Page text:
DigiCash: Failure is Interesting

Felix Stalder

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Noncommercial use of this text is encouraged, so is feedback (felix@openflows.org), for anything commercial, you need my permission.]

Failure is interesting.

Much more than in success stories it is in sad failures where the gory mechanics of development break through, scattered pieces lying around open, available for inspection to anyone. No gloss of "evolution," "market success," "superior technology" obscures the view on the vectors of forces, the pulls and strings that shape the events.

The most important point to be learnt from DigiCash's troubles is the utter contradiction of any techno-determinist view, or its milder, more fashionable version according to which technology is developing according to some inherent, independent trajectory.

What DigiCash's problems bring to the fore is that technology is much more than just technology, a mere set of tangible and intangible artifacts. If that was the case, DigiCash would fly miles high, because it is a beautiful, elegant, socially desirable technology. But it's flat on the ground because it has been particularly weak at associating with its technological proposal all the other elements that are necessary for transforming a technology from an idea into something that actually works.

In the case of DigiCash, this would have been, most of all, banks and users. But neither banks nor users are Alices and Bobs, as envisioned in Chaum's blueprints. In the real world, they have their own interest, their own inertia, their own idiosyncrasies which need to be reflected in the technology they are to be attracted to it.

It might very well be the case that DigiCash was too good a technology, too precisely thought out and over-developed. When it encountered real human beings, real institutions, real on-line behaviour this made it impossible to change the technology to reflect those different interests, not because it wasn't good enough, but because it was so well constructed that nobody dared to fiddle with it.

In this sense, a strong but inflexible technology can be a major impediment in technological development, because technological development is to a large degree about the mutual and simultaneous constitution of multiple elements: the technology under development; institutions supporting the technology; society incorporating the technology into its routines; and culture making sense out of what is happening and integrating it into a larger context of who we are as we relate to the technology. None of these elements can simply determine others, nor is any simply determined by others. They are all in a process of constant adjustment. Many of the major new technologies have undergone series of deep changes under the influence of multiple non-technical factors shaping its history, just think of the history of radio.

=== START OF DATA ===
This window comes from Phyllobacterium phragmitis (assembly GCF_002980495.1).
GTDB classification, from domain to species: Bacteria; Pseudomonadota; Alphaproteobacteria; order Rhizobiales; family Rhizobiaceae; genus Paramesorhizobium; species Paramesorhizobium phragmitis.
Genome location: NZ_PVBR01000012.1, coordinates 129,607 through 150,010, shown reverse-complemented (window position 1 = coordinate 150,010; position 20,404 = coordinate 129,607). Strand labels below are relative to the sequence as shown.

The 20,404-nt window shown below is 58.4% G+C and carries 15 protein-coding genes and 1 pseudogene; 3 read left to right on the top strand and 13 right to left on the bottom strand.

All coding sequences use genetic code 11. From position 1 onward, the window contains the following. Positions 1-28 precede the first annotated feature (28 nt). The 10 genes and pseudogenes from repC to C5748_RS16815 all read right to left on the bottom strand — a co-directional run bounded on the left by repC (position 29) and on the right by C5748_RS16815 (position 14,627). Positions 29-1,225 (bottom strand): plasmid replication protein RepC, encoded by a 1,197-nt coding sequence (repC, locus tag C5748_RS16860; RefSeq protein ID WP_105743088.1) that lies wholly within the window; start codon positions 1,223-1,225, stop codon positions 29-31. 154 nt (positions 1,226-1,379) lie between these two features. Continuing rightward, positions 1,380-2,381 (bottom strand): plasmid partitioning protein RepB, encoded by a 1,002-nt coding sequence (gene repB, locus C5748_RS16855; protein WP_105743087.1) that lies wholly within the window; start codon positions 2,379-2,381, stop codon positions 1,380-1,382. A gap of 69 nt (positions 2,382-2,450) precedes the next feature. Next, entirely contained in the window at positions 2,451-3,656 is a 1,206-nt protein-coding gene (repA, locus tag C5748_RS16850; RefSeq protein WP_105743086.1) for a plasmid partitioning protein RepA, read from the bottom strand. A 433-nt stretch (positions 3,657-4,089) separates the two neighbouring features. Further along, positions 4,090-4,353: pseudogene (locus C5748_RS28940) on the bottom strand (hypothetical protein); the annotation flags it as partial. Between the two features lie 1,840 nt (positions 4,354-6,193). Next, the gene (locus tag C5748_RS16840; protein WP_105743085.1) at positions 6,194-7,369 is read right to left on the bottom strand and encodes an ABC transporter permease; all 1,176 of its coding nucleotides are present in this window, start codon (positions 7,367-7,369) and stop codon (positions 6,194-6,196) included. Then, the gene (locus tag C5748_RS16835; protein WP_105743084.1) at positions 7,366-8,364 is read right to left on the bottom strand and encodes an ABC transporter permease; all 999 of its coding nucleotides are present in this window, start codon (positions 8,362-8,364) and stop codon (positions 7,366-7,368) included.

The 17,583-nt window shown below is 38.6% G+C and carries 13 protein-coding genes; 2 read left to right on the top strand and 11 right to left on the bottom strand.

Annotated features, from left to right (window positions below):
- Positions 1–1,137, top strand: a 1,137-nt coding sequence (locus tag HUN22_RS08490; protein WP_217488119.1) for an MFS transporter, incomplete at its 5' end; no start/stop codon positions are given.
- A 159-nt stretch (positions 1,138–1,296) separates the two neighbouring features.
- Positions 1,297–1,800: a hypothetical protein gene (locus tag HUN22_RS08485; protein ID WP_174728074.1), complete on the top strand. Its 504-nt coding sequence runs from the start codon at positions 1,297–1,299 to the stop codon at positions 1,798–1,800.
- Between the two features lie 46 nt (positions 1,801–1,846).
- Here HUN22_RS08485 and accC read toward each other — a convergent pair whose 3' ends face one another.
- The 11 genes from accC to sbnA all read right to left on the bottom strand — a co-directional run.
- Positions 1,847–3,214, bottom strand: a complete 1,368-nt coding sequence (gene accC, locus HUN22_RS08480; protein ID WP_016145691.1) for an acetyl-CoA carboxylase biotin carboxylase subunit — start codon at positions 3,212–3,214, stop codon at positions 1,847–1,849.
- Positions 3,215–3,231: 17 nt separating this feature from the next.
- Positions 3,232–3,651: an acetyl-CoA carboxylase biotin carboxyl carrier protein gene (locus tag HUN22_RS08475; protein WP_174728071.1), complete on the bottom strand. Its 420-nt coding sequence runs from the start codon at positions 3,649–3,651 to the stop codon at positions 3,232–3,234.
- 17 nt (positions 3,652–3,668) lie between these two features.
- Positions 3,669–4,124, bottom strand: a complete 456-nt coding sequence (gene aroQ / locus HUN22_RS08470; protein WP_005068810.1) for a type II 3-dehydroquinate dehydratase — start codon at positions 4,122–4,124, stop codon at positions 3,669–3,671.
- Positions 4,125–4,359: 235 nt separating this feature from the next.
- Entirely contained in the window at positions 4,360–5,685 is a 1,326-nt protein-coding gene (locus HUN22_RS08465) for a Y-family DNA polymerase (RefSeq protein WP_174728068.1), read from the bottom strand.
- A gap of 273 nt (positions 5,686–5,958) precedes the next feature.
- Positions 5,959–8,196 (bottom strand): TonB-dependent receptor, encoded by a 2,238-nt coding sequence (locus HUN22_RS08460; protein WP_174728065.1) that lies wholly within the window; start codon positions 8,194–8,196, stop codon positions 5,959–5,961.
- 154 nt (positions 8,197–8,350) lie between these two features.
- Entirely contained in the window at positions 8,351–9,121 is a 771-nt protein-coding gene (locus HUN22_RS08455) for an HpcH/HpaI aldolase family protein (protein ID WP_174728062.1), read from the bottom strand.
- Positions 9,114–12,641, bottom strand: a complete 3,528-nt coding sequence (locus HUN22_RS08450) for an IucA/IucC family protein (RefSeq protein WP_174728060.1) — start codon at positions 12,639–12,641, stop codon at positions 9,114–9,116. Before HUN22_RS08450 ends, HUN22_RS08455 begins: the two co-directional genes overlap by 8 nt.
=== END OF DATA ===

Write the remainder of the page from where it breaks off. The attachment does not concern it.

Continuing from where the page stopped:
A motley crew of different forces, ideas and interest needs to be incorporated into technology in order to make it acceptable, that is, make it work. The true innovators are, more often than not, not the brilliant inventors, fully immersed in the technology and only the technology, but "heterogeneous engineers" people who manage several areas at the same time, able to translate from one into the other. This takes time, because not all elements change at the same pace. Artifacts are usually rapidly replaced, but that doesn't mean that much, since they are only one, arguably small, aspects of what technology is all about. Which is one of the reasons why change is never discontinuous, despite all the millennarian rethoric surrounding the Internet.

The other important myth that can be easily debunked looking at the story of DigiCash is the 'invisible hand' of the market and the supposedly pitoval role of 'consumer choice'. These concepts might be adequate if introducing a new technology was about putting new artifacts out and then see who picks them up. But the mutual adjustment of factors that have sometimes a very slow pace of change requires deep pockets and sustained efforts. In the case of electronic money, it requires extremely deep pockets since the product is technologically, economically, legally, politically, socially and culturally so complex.

Looking at the current field of electronic money, only heavy hitters are left over. There are the smart card behemoth alliances -- Mondex and VisaCash -- which are backed by a significant share of the financial industry. Pockets don't come any deeper than this. And still, even they have massive troubles coordinating all the different aspects that, together, make a technology work. Mondex has just rescaled significantly its implementation in Canada. Not even the most wealthiest institutions can simply control technology (as political economy tends to suggest).

On the other end, micro-payments are being promoted by IBM and Digital/Compaq, companies that can also mobilize very significant resources. By the time when these technologies appear on the 'market' most of the major decisions will already been made.

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